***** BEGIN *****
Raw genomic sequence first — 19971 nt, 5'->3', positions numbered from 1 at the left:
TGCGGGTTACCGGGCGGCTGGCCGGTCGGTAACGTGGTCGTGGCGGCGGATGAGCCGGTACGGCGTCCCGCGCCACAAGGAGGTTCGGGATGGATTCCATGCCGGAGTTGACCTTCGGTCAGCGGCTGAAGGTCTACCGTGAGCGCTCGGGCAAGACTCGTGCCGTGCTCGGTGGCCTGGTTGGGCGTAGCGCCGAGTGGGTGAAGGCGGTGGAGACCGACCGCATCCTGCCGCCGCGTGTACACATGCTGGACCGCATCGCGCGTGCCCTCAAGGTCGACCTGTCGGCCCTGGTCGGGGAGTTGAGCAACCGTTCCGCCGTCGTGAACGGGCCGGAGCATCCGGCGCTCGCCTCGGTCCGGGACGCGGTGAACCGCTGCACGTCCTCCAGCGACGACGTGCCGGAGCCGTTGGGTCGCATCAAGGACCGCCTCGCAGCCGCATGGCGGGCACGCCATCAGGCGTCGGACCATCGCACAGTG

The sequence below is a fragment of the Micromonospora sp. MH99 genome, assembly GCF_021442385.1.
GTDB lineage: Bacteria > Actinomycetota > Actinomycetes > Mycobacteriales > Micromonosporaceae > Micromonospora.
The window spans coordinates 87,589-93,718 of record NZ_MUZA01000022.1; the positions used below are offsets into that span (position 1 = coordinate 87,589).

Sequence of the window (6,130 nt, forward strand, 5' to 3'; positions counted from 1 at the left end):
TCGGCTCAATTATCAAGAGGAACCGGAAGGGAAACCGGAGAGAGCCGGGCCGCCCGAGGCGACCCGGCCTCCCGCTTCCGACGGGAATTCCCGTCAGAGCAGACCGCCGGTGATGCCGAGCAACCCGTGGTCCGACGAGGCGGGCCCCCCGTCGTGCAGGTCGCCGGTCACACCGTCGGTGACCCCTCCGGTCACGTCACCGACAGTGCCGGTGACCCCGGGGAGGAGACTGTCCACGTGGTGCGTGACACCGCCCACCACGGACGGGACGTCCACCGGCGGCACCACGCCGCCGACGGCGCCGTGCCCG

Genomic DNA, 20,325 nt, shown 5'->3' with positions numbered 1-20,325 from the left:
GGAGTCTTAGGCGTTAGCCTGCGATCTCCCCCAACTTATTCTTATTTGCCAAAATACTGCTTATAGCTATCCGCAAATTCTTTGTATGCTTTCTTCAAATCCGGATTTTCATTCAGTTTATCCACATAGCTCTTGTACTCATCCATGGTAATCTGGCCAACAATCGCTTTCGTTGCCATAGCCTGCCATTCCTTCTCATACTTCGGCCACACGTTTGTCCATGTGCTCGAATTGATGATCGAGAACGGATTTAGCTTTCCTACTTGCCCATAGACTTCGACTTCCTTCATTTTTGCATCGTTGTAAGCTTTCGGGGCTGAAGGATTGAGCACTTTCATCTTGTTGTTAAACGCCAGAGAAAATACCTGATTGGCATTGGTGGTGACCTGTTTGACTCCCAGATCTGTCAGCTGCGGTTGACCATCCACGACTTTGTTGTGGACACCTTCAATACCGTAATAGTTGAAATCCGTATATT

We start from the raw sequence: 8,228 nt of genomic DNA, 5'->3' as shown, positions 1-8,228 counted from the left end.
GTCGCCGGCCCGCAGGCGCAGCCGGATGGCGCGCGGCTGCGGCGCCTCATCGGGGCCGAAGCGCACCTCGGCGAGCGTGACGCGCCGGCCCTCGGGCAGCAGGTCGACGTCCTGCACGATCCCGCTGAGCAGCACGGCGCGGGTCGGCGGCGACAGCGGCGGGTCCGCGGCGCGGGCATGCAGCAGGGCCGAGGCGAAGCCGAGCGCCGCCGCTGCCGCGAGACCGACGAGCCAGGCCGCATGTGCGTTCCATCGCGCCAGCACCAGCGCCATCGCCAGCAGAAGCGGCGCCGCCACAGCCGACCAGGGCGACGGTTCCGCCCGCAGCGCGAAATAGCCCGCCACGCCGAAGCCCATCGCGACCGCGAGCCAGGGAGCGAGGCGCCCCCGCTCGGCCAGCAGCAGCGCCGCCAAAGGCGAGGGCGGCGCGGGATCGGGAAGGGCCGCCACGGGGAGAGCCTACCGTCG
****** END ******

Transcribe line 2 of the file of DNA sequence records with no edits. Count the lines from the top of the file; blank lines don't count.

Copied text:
TGCGGGTTACCGGGCGGCTGGCCGGTCGGTAACGTGGTCGTGGCGGCGGATGAGCCGGTACGGCGTCCCGCGCCACAAGGAGGTTCGGGATGGATTCCATGCCGGAGTTGACCTTCGGTCAGCGGCTGAAGGTCTACCGTGAGCGCTCGGGCAAGACTCGTGCCGTGCTCGGTGGCCTGGTTGGGCGTAGCGCCGAGTGGGTGAAGGCGGTGGAGACCGACCGCATCCTGCCGCCGCGTGTACACATGCTGGACCGCATCGCGCGTGCCCTCAAGGTCGACCTGTCGGCCCTGGTCGGGGAGTTGAGCAACCGTTCCGCCGTCGTGAACGGGCCGGAGCATCCGGCGCTCGCCTCGGTCCGGGACGCGGTGAACCGCTGCACGTCCTCCAGCGACGACGTGCCGGAGCCGTTGGGTCGCATCAAGGACCGCCTCGCAGCCGCATGGCGGGCACGCCATCAGGCGTCGGACCATCGCACAGTG